VoA: Are sanctions the only way to make Putin stop? And what lies ahead?
Damon Wilson: The sanctions have been an important part of U.S. strategy and what you are hearing from Congress is that the Congress plans to stand firmly by sanctions against Russia until the terms are really met and it is unlikely that Mr. Putin is going to meet those terms soon. But I think it is incorrect to say that sanctions are the only tool, or the best tool. I actually think that the strategy towards Russia that only relies on sanctions is misplaced.
We are facing a full frontal challenge to our interests across many domains, many regions, and many approaches. And I think an effective strategy towards Russia has to go far beyond sanctions. Just think that’s woefully insufficient. As Senator Graham said, perhaps it’s time to go on the offensive and not to just have the United States and our allies play defense and respond to what Russia has done. Respond with sanctions which I support, but rather let’s also think about how we go on the offensive. Maybe, Mr. Trump predictability could be an asset here in raising question marks in Moscow’s mind about what the United States could do. So, we are seeing that in response to the cyber attacks and intervention in our own elections.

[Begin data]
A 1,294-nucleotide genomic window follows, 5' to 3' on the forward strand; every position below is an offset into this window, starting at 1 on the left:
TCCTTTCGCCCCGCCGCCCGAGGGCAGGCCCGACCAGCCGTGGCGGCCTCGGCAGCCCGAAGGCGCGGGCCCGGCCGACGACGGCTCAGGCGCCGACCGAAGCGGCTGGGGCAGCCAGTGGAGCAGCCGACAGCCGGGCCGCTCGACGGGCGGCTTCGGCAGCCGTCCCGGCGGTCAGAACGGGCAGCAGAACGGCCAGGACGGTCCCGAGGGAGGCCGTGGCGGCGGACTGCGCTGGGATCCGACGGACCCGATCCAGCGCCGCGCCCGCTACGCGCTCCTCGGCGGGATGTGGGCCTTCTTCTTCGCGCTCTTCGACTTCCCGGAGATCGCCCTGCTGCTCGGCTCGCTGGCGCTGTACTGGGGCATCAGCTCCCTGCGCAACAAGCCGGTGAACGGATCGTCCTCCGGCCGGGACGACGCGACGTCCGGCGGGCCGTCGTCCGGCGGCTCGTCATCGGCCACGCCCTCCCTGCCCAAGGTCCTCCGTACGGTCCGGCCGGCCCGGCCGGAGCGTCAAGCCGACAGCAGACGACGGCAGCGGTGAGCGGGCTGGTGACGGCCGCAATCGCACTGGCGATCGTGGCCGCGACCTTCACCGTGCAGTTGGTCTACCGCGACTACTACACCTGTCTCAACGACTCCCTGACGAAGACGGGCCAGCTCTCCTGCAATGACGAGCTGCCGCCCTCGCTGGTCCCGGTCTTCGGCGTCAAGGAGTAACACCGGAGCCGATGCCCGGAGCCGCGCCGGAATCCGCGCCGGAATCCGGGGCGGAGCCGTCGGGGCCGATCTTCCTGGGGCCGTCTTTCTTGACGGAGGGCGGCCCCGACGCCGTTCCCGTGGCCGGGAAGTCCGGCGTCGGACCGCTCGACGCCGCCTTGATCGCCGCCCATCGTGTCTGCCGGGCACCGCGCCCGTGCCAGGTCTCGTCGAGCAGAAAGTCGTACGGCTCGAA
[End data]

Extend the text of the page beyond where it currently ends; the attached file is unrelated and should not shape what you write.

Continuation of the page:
The United States has many, many ways to respond. We can be a disruptive force in the region for Russian interests. So, sanctions I think are something that are important and ingredient, something that Senate will be standing closely by, but I actually think that more effective strategy requires a more comprehensive approach.
You can follow Anna Kalandadze, head of VOA Georgian section on twitter at @anavoa or find more interviews via voanews.com/Georgian. The Georgian-language interview first appeared on VOA.